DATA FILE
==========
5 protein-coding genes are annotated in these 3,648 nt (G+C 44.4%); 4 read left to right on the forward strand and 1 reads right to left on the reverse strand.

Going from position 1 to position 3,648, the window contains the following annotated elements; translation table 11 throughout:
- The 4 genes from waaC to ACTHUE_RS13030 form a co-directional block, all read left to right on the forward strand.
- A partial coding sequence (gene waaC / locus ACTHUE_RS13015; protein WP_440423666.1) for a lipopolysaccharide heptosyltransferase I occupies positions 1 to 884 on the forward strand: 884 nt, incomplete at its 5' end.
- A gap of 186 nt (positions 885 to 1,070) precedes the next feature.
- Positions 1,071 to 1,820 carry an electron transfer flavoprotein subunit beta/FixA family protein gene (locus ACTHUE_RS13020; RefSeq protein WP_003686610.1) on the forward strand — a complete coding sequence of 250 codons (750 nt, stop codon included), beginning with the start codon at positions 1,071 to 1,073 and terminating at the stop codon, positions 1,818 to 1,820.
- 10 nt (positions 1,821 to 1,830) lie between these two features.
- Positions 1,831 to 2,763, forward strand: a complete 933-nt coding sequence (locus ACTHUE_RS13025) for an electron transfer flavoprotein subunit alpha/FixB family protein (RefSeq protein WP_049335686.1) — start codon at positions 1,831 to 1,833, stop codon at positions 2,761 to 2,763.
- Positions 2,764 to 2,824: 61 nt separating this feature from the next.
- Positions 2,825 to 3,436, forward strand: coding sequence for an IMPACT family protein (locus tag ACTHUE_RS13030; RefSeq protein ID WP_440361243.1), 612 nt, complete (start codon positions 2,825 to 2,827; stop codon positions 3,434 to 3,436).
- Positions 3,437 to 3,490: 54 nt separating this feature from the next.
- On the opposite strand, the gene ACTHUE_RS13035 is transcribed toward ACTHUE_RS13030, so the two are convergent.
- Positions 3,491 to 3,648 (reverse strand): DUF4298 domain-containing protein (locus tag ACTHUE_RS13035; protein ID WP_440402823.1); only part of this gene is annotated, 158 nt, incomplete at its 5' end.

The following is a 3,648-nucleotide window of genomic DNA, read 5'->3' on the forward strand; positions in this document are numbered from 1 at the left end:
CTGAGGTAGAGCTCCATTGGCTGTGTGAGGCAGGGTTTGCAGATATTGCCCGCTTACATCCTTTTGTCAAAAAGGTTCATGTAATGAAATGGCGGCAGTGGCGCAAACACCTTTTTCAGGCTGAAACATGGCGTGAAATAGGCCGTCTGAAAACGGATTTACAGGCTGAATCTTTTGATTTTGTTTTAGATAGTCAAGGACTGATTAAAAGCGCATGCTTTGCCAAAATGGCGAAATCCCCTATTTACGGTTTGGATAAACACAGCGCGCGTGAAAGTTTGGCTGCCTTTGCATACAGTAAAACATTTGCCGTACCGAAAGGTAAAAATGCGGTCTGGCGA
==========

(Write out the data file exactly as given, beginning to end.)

5 protein-coding genes are annotated in these 3,648 nt (G+C 44.4%); 4 read left to right on the forward strand and 1 reads right to left on the reverse strand.

Going from position 1 to position 3,648, the window contains the following annotated elements; translation table 11 throughout:
- The 4 genes from waaC to ACTHUE_RS13030 form a co-directional block, all read left to right on the forward strand.
- A partial coding sequence (gene waaC / locus ACTHUE_RS13015; protein WP_440423666.1) for a lipopolysaccharide heptosyltransferase I occupies positions 1 to 884 on the forward strand: 884 nt, incomplete at its 5' end.
- A gap of 186 nt (positions 885 to 1,070) precedes the next feature.
- Positions 1,071 to 1,820 carry an electron transfer flavoprotein subunit beta/FixA family protein gene (locus ACTHUE_RS13020; RefSeq protein WP_003686610.1) on the forward strand — a complete coding sequence of 250 codons (750 nt, stop codon included), beginning with the start codon at positions 1,071 to 1,073 and terminating at the stop codon, positions 1,818 to 1,820.
- 10 nt (positions 1,821 to 1,830) lie between these two features.
- Positions 1,831 to 2,763, forward strand: a complete 933-nt coding sequence (locus ACTHUE_RS13025) for an electron transfer flavoprotein subunit alpha/FixB family protein (RefSeq protein WP_049335686.1) — start codon at positions 1,831 to 1,833, stop codon at positions 2,761 to 2,763.
- Positions 2,764 to 2,824: 61 nt separating this feature from the next.
- Positions 2,825 to 3,436, forward strand: coding sequence for an IMPACT family protein (locus tag ACTHUE_RS13030; RefSeq protein ID WP_440361243.1), 612 nt, complete (start codon positions 2,825 to 2,827; stop codon positions 3,434 to 3,436).
- Positions 3,437 to 3,490: 54 nt separating this feature from the next.
- On the opposite strand, the gene ACTHUE_RS13035 is transcribed toward ACTHUE_RS13030, so the two are convergent.
- Positions 3,491 to 3,648 (reverse strand): DUF4298 domain-containing protein (locus tag ACTHUE_RS13035; protein ID WP_440402823.1); only part of this gene is annotated, 158 nt, incomplete at its 5' end.

The following is a 3,648-nucleotide window of genomic DNA, read 5'->3' on the forward strand; positions in this document are numbered from 1 at the left end:
CTGAGGTAGAGCTCCATTGGCTGTGTGAGGCAGGGTTTGCAGATATTGCCCGCTTACATCCTTTTGTCAAAAAGGTTCATGTAATGAAATGGCGGCAGTGGCGCAAACACCTTTTTCAGGCTGAAACATGGCGTGAAATAGGCCGTCTGAAAACGGATTTACAGGCTGAATCTTTTGATTTTGTTTTAGATAGTCAAGGACTGATTAAAAGCGCATGCTTTGCCAAAATGGCGAAATCCCCTATTTACGGTTTGGATAAACACAGCGCGCGTGAAAGTTTGGCTGCCTTTGCATACAGTAAAACATTTGCCGTACCGAAAGGTAAAAATGCGGTCTGGCGA